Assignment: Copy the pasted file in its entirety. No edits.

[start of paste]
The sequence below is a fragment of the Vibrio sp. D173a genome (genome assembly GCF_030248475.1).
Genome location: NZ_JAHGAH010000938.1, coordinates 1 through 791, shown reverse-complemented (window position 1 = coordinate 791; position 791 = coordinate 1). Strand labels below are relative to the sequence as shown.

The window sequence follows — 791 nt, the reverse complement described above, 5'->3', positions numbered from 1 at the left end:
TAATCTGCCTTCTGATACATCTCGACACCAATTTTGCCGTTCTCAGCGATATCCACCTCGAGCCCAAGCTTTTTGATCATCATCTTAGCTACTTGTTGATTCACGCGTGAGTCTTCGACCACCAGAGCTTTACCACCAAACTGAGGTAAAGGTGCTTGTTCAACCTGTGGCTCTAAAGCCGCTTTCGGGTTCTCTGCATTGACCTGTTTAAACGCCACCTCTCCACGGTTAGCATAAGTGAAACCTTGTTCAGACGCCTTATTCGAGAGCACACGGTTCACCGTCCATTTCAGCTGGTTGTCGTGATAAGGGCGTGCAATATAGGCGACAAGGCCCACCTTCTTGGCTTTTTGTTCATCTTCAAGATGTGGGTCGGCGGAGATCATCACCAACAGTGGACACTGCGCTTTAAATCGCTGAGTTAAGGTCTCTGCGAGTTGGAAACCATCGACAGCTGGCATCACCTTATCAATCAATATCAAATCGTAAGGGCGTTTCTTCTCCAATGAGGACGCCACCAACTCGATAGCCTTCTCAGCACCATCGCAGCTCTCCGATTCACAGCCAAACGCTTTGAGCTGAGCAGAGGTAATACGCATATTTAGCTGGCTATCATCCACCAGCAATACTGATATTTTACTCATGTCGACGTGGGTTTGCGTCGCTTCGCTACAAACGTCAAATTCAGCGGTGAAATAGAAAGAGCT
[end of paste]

The sequence below is a fragment of the Vibrio sp. D173a genome (genome assembly GCF_030248475.1).
Genome location: NZ_JAHGAH010000938.1, coordinates 1 through 791, shown reverse-complemented (window position 1 = coordinate 791; position 791 = coordinate 1). Strand labels below are relative to the sequence as shown.

The window sequence follows — 791 nt, the reverse complement described above, 5'->3', positions numbered from 1 at the left end:
TAATCTGCCTTCTGATACATCTCGACACCAATTTTGCCGTTCTCAGCGATATCCACCTCGAGCCCAAGCTTTTTGATCATCATCTTAGCTACTTGTTGATTCACGCGTGAGTCTTCGACCACCAGAGCTTTACCACCAAACTGAGGTAAAGGTGCTTGTTCAACCTGTGGCTCTAAAGCCGCTTTCGGGTTCTCTGCATTGACCTGTTTAAACGCCACCTCTCCACGGTTAGCATAAGTGAAACCTTGTTCAGACGCCTTATTCGAGAGCACACGGTTCACCGTCCATTTCAGCTGGTTGTCGTGATAAGGGCGTGCAATATAGGCGACAAGGCCCACCTTCTTGGCTTTTTGTTCATCTTCAAGATGTGGGTCGGCGGAGATCATCACCAACAGTGGACACTGCGCTTTAAATCGCTGAGTTAAGGTCTCTGCGAGTTGGAAACCATCGACAGCTGGCATCACCTTATCAATCAATATCAAATCGTAAGGGCGTTTCTTCTCCAATGAGGACGCCACCAACTCGATAGCCTTCTCAGCACCATCGCAGCTCTCCGATTCACAGCCAAACGCTTTGAGCTGAGCAGAGGTAATACGCATATTTAGCTGGCTATCATCCACCAGCAATACTGATATTTTACTCATGTCGACGTGGGTTTGCGTCGCTTCGCTACAAACGTCAAATTCAGCGGTGAAATAGAAAGAGCT